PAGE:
Wednesday, June 30, 2010

The State of Transit Funding and Infrastructure

The Press-Enterprise ran this feel-good article about 4-H students in Murrieta holding bake sales, picking up recycling, and selling coffee to ultimately raise $5,500 for a bus shelter near their city hall and library.

What it doesn't tell you, of course, is that the buses that serve that stop only run hourly-ish (seriously, check out the 23 schedule, it isn't even consistent) during business hours.

It's a sad commentary on the state of our transit system when students have to hold a bake sale to install bus shelters, especially at locations where there probably should have been a shelter anyway- city hall, the library, senior centres... I don't see anyone holding a bake sale to pay for their local freeway offramp.

2 comments:

Chewie said...

I find it interesting that people tout buses as more flexible than rail because they supposedly lack fixed infrastructure.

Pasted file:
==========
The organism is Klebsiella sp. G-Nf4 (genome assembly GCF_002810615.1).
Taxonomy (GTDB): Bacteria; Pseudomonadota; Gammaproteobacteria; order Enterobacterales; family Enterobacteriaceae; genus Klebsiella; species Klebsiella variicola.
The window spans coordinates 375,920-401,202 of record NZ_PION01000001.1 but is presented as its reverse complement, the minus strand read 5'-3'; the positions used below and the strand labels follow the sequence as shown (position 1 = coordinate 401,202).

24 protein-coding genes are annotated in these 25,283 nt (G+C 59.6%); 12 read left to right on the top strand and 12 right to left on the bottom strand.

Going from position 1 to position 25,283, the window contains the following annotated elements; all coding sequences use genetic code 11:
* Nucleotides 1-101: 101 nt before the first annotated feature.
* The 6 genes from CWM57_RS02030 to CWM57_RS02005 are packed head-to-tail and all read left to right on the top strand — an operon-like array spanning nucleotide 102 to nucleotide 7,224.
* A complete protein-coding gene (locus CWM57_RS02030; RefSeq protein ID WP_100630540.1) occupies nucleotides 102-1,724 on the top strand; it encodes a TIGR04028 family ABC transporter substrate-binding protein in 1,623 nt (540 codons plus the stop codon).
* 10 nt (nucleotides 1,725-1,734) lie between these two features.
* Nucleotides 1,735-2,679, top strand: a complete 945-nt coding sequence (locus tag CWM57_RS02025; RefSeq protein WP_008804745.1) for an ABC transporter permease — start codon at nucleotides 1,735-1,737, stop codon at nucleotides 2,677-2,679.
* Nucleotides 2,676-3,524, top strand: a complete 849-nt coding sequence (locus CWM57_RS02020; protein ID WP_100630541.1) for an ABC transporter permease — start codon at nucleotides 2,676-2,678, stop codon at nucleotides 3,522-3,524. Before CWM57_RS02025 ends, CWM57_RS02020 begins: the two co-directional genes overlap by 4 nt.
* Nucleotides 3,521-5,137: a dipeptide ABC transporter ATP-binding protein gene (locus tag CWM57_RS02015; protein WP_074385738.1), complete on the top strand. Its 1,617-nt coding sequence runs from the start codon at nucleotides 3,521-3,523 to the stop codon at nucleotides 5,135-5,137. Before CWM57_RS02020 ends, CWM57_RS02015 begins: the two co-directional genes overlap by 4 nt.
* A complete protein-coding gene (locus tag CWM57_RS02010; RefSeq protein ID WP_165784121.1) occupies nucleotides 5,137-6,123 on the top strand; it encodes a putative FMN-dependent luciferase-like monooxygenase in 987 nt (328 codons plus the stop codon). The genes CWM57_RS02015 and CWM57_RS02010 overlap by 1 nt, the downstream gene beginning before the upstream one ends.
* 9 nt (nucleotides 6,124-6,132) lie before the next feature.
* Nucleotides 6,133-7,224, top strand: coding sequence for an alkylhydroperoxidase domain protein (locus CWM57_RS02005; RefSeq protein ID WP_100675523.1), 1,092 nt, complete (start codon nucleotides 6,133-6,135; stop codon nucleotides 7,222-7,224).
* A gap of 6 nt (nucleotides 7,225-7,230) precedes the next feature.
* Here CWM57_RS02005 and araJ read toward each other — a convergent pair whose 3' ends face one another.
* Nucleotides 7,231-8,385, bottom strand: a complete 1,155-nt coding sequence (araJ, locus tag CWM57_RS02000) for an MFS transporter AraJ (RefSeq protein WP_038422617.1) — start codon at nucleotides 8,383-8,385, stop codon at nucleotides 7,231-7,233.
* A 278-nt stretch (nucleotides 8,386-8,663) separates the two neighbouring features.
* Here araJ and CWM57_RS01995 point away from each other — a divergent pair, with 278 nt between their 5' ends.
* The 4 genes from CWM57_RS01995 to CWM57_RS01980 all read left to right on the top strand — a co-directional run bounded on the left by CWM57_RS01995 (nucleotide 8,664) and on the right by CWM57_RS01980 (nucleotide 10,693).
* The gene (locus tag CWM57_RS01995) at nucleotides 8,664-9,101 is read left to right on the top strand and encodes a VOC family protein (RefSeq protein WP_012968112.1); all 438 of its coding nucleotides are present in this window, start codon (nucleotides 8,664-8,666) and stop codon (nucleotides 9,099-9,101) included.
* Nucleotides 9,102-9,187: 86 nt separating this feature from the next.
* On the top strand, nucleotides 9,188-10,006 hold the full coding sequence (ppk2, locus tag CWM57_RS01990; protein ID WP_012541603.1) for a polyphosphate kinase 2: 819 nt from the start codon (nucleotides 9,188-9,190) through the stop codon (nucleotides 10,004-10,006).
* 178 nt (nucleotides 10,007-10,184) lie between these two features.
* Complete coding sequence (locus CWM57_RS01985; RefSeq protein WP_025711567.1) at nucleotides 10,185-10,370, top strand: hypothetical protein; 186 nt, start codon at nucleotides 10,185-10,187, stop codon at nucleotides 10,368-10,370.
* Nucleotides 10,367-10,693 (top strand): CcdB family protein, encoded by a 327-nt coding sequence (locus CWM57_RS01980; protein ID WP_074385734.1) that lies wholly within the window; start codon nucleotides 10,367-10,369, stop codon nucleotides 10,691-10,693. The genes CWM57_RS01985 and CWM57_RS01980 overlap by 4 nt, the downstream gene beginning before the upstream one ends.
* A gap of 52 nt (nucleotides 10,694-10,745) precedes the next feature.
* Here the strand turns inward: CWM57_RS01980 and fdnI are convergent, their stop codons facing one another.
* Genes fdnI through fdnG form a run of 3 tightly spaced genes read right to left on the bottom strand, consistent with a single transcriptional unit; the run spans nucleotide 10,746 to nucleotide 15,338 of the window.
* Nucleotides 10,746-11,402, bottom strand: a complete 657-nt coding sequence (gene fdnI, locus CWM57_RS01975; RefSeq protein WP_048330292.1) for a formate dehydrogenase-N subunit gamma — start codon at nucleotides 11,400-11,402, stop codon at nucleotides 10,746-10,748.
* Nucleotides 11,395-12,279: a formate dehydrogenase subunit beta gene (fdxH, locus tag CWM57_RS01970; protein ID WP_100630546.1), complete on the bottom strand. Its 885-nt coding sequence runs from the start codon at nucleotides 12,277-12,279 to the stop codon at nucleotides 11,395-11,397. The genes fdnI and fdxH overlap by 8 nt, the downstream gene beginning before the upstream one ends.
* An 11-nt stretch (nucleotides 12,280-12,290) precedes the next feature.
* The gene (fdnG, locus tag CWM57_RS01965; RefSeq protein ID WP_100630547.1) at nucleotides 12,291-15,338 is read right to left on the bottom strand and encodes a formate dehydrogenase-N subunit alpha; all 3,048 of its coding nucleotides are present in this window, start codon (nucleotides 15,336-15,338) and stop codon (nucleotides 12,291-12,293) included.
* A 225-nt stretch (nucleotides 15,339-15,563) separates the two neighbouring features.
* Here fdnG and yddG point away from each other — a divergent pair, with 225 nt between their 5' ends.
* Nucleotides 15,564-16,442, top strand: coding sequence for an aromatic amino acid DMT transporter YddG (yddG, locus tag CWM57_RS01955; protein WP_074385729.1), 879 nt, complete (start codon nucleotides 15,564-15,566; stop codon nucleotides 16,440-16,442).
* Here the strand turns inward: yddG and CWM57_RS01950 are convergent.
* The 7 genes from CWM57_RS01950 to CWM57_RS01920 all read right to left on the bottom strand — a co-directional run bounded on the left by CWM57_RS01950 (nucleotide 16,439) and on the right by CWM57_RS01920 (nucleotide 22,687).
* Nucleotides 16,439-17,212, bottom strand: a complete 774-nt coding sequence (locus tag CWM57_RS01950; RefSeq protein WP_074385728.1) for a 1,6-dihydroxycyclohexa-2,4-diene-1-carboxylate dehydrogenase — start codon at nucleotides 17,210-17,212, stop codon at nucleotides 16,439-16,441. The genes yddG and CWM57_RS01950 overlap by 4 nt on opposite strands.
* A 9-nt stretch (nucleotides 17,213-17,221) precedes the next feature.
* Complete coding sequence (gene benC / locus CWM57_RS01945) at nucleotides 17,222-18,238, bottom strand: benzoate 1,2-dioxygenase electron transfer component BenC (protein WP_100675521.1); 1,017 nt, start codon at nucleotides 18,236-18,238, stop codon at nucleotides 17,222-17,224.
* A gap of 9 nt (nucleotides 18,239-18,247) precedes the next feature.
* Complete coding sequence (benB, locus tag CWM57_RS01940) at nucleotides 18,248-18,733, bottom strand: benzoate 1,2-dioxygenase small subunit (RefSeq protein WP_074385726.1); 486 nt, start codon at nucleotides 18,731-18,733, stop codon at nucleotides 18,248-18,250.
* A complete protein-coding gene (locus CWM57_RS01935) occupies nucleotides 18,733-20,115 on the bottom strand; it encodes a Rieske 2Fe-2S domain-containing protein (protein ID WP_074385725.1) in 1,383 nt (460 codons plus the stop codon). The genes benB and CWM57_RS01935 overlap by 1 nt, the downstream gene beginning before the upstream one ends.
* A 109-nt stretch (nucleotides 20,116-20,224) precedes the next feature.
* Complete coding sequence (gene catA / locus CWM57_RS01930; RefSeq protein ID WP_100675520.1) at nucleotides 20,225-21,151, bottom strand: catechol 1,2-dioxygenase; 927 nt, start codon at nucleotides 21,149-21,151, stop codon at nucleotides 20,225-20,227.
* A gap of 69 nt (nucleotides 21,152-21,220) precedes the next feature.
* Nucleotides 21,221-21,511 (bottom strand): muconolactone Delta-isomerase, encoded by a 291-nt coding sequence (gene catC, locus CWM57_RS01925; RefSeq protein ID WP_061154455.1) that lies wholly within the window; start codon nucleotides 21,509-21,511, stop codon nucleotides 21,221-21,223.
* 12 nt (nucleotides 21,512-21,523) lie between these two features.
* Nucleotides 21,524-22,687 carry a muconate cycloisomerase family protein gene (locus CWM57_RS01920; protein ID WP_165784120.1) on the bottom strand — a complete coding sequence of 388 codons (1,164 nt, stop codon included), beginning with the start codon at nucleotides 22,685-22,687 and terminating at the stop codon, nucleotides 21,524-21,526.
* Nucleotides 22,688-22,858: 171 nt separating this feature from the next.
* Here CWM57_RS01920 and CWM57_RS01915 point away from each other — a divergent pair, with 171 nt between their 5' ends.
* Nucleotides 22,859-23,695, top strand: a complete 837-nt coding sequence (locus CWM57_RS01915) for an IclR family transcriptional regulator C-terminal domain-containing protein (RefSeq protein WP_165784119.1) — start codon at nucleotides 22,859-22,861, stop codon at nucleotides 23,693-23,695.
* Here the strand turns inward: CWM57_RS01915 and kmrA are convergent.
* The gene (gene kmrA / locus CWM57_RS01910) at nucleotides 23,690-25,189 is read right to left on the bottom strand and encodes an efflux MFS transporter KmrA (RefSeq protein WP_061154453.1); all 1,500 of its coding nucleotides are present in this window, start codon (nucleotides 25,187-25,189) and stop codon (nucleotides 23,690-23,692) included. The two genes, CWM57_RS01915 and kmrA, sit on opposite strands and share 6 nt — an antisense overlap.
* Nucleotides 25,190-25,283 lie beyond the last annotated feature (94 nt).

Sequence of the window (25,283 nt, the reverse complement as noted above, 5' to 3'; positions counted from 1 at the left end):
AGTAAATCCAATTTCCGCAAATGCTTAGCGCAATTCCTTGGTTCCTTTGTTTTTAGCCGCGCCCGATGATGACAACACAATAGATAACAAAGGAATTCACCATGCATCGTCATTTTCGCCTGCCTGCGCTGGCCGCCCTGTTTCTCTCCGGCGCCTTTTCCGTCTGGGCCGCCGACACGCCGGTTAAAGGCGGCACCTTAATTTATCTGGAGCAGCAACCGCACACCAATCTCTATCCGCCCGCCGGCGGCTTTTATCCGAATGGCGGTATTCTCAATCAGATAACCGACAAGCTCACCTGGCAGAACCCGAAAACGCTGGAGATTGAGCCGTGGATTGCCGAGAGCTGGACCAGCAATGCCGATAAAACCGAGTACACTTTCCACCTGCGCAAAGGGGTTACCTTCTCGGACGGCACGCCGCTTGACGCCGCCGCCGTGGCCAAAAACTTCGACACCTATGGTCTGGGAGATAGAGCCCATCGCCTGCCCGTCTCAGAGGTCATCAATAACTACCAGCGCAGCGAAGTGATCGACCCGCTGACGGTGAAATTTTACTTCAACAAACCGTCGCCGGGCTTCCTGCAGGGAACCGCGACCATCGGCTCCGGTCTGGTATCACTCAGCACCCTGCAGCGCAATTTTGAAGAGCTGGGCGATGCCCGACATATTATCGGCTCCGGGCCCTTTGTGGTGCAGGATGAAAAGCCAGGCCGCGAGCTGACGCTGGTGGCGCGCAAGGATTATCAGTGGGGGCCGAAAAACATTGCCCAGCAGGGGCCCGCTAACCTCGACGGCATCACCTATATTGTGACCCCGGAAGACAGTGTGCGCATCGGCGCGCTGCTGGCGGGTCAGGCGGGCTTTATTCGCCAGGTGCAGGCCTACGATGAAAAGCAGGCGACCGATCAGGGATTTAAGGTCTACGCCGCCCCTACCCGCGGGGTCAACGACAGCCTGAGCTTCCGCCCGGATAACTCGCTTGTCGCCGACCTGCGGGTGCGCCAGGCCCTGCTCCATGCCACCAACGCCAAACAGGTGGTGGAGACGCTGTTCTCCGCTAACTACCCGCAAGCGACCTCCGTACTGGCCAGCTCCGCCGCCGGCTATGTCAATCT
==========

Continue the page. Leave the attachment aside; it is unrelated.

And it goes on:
The thing is, to do a bus system well, you do need fixed infrastructure: signs & shelters (plus roads of course).

It dovetails with pedestrian planning too. If a sidewalk adjacent to a bus route isn't wide enough for a bench and shelter, well, it isn't wide enough period.

JN said...

There's also a telling assumption here: A bus system "doesn't need fixed infrastructure" because it runs on roads. The assumption is, therefore, that roads are an intrinsic fact of life, whereas rails are some sort of magical luxury.

It is only our current political reality, where agencies besides the transit agency pay for roads, that makes buses cheaper.

Of course, you need signs and shelters for trains as well, so buses are still cheaper to retrofit into our car-driven infrastructure. But I do wish people would pay more attention to bus infrastructure than they do.